Ontario: make coverage denials clear and unambiguous

Clarke v. Sunlife is a reminder that for a denial of coverage to commence a limitation period, it needs to be clear and unambiguous:

[23]           It is not clear that the words used by the Sun Life letter of February 24, 2014 was a denial of disability benefits that amounted to “injury, loss or damage.” It used milder language than denial or refusal, and suggested that Ms. Clarke might “feel Totally Disabled from Any Occupation.” It invited more information to support her feeling.  However, it also said that her file was closed. This leads to an ambiguity, which leaves it unclear whether or not Ms. Clarke’s loss had “ripened” at this stage. However, assuming that Ms. Clarke’s loss was sufficiently identifiable at this point, a second issue must be addressed, that is whether Ms. Clarke was aware at the time of the February 2014 letter that a proceeding would be the appropriate means to seek a remedy for that loss.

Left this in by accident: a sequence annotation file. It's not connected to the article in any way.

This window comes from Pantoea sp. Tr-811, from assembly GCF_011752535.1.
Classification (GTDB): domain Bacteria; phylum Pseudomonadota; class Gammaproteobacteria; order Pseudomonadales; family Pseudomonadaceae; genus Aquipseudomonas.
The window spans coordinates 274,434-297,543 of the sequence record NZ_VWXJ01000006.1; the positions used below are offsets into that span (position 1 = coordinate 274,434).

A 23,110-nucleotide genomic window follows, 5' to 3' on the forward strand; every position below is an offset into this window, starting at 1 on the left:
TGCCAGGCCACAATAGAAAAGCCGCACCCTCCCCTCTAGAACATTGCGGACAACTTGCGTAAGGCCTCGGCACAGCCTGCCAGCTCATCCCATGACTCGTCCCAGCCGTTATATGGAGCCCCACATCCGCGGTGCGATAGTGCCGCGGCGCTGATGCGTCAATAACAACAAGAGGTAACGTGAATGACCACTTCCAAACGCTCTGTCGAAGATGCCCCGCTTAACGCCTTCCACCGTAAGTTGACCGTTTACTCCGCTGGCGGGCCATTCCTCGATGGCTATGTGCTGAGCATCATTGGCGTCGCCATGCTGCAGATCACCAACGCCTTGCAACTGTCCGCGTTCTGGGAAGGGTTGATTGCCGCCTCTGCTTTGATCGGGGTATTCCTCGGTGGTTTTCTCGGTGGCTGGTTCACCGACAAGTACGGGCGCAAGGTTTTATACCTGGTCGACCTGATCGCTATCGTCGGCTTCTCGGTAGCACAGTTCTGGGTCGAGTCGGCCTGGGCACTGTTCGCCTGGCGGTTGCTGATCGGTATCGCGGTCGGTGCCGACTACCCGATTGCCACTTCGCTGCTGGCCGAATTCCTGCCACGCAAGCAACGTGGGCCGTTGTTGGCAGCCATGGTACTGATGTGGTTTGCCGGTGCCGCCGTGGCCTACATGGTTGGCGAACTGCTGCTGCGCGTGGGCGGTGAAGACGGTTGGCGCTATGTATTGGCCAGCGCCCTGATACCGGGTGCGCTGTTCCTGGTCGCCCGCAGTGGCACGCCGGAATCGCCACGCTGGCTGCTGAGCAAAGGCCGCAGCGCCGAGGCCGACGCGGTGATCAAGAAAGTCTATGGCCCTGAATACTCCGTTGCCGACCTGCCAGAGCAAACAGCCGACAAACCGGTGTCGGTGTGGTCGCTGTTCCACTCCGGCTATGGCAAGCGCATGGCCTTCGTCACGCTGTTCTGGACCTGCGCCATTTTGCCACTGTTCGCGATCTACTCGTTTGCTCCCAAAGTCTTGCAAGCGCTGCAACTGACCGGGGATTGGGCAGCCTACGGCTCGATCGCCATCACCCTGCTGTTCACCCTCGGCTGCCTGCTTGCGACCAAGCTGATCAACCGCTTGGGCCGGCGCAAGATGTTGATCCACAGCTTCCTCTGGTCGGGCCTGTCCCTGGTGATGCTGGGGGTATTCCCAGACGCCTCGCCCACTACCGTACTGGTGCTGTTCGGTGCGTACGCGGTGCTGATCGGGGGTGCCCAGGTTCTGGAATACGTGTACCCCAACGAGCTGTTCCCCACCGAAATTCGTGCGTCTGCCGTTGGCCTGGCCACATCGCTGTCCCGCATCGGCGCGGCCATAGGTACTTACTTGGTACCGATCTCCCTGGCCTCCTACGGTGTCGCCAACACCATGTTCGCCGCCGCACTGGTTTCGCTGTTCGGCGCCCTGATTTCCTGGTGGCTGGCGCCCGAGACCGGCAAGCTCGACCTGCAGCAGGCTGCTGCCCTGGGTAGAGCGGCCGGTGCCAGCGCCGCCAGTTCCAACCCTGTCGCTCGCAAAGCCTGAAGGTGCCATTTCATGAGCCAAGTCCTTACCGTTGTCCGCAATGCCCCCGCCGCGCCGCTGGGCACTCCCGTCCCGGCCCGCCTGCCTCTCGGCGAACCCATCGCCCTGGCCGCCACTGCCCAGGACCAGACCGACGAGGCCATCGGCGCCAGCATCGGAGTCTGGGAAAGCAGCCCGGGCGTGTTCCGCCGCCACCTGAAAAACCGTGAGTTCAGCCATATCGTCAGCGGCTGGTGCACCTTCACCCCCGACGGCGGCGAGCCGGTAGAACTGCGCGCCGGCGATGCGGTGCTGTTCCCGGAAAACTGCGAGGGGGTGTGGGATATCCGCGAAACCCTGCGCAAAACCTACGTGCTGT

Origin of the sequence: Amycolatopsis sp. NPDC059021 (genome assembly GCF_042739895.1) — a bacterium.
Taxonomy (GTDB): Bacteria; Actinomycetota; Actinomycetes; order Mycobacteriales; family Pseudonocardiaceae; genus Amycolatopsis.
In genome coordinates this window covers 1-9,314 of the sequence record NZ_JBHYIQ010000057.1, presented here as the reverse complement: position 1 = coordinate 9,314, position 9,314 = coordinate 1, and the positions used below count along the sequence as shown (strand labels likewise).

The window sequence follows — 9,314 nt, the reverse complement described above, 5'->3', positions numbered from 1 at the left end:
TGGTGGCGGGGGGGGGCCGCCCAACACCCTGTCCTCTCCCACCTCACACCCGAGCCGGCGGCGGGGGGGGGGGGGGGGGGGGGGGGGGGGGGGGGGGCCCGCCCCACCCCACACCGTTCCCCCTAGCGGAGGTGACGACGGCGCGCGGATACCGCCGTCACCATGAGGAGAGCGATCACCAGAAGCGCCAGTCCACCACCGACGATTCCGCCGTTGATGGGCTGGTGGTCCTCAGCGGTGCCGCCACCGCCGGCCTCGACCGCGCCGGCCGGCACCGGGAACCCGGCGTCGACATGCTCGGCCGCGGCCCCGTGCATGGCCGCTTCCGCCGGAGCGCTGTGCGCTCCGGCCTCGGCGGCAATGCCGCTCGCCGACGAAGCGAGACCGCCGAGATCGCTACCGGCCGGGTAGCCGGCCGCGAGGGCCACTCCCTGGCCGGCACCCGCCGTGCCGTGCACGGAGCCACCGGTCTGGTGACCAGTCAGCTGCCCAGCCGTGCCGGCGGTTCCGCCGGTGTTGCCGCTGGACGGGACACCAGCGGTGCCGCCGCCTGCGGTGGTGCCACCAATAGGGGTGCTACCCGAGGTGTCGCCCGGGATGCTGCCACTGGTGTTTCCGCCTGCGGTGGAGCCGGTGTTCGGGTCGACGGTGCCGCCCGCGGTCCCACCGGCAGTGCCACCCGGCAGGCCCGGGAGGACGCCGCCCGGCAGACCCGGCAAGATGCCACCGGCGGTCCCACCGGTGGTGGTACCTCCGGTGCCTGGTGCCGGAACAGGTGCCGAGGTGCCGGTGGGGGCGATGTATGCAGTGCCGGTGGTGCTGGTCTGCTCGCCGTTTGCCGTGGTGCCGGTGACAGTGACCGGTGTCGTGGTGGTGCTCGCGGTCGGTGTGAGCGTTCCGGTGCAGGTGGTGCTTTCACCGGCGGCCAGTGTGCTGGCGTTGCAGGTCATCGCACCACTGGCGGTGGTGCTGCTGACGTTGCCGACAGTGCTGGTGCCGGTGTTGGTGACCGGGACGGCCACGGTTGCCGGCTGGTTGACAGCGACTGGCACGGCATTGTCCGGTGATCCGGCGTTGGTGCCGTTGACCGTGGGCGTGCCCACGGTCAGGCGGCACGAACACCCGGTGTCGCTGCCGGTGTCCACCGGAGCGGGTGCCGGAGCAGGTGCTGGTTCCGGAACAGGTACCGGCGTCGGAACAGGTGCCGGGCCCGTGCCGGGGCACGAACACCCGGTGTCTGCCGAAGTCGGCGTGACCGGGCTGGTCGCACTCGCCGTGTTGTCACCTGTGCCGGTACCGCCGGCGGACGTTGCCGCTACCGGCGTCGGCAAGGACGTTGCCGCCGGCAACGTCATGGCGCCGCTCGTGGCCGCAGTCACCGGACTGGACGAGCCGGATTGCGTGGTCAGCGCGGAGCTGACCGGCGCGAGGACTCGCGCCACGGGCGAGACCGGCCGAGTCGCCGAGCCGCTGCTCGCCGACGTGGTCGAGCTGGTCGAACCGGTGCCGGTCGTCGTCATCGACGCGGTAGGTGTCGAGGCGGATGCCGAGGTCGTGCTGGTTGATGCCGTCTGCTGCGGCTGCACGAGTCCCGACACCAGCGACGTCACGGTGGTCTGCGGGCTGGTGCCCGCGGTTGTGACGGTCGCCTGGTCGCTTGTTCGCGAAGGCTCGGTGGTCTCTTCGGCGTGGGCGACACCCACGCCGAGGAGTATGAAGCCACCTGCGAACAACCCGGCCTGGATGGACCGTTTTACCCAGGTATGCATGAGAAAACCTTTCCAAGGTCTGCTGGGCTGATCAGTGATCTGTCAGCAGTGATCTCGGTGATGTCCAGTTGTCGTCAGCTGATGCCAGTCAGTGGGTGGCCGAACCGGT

Update! The Court of Appeal overturned this decision.